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Maugham - The escape


I have always been convinced that if a woman once made up her mind to marry a mannothing but instant flight could save him. Not always that; for once a friend of mine, seeingthe inevitable loom menacingly before him, took ship from a certain port (with a tooth-brash for all his luggage, so conscious was he of his danger and the necessity forimmediate action) and spent a year travelling round the world; but when, thinking himselfsafe (women are fickle, he said, and in twelve months she will have forgotten all about me),he landed at the selfsame port the first person he saw gaily waving to him from the quaywas the little lady from whom he had fled. I have only once known a man who in suchcircumstances managed to extricate himself. His name was Roger Charing. He was nolonger young when he fell in love with Ruth Barlow and he had had sufficient experience tomake him careful; but Ruth Barlow had a gift (or should I call it a quality? ) that rendersmost men defenceless, and it was this that dispossessed Roger of his commonsense, hisprudence, and his worldly wisdom. He went down like a row of ninepins. This was the giftof pathos. Mrs Barlow, for she was twice a widow, had splendid dark eyes and they werethe most moving I ever saw; they seemed to be ever on the point of filling with tears; theysuggested that the world was too much for her, and you felt that, poor dear, her sufferingshad been more than anyone should be asked to bear. If, like Roger Charing, you were astrong, hefty fellow with plenty of money, it was almost inevitable that you should say toyourself: I must stand between the hazards of life and this helpless little thing, oh, howwonderful it would be to take the sadness put of those big and lovely eyes! I gathered fromRoger that everyone had treated Mrs Barlow very badly. She was apparently one of thoseunfortunate persons with whom nothing by any chance goes right. If she married a husbandhe beat her; if she employed a broker he cheated her; if she engaged a cook she drank.She never had a little lamb but it was sure to die.
When Roger told me that he had at last persuaded her to marry him, I wished him joy.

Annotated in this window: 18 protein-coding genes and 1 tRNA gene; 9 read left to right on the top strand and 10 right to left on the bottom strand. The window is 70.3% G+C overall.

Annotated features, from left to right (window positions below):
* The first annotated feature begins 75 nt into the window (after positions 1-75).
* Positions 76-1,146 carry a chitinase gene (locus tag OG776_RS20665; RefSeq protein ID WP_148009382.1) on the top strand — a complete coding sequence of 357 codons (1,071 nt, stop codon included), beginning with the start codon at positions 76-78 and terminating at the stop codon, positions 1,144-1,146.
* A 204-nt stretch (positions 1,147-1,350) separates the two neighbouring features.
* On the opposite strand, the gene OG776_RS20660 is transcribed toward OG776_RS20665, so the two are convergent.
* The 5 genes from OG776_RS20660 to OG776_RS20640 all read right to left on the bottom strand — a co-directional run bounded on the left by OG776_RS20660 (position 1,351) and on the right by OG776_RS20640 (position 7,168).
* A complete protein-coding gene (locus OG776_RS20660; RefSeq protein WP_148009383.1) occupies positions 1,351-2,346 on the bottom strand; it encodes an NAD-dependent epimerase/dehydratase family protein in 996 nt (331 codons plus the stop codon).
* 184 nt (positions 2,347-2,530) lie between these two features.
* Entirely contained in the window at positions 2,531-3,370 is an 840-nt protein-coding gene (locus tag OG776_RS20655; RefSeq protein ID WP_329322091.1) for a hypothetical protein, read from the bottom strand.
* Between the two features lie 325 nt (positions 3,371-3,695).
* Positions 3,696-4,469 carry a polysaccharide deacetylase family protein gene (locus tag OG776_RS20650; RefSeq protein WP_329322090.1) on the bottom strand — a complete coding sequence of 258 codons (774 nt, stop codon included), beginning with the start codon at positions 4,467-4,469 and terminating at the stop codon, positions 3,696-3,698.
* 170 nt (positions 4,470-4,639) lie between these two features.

"I hope you'll be good friends," he said. "She's a little afraid of you, you know; she thinksyou're callous. "
"Upon my word I don't know why she should think that. "
"You do like her, don't you? "
"Very much. "
"She's had a rotten time, poor dear. I feel so dreadfully sorry for her. "
"Yes," I said.
I couldn't say less. I knew she was stupid and I thought she was scheming. My own beliefwas that she was as hard as nails.
The first time I met her we had played bridge together and when she was my partner shetwice tramped my best card. I behaved like an angel, but I confess that I thought if the tearswere going to well up into anybody's eyes they should have been mine rather than hers.And when, having by the end of the evening lost a good deal of money to me, she said shewould send me a cheque and never did, I could not but think that I and not she should haveworn a pathetic expression when next we met.
Roger introduced her to his friends. He gave her lovely jewels. He took her here, there, andeverywhere. Their marriage was announced for the immediate future. Roger was veryhappy. He was committing a good action and at the same time doing something he hadvery much a mind to. It is an uncommon situation and it is not surprising if he was a triflemore pleased with himself than was altogether becoming.
Then, on a sudden, he fell out of love. I do not know why.

It could hardly have been that he grew tired of her conversation, for she had never had anyconversation. Perhaps it was merely that this pathetic look of hers ceased to wring hisheartstrings. His eyes were opened and he was once more the shrewd man of the worldhe had been. He became acutely conscious that Ruth Barlow had made up her mind tomarry him and he swore a solemn oath that nothing would induce him to marry RuthBarlow. But he was in a quandary. Now that he was in possession of his senses he sawwith clearness the sort of woman he had to deal with and he was aware that, if he askedher to release him, she would (in her appealing way)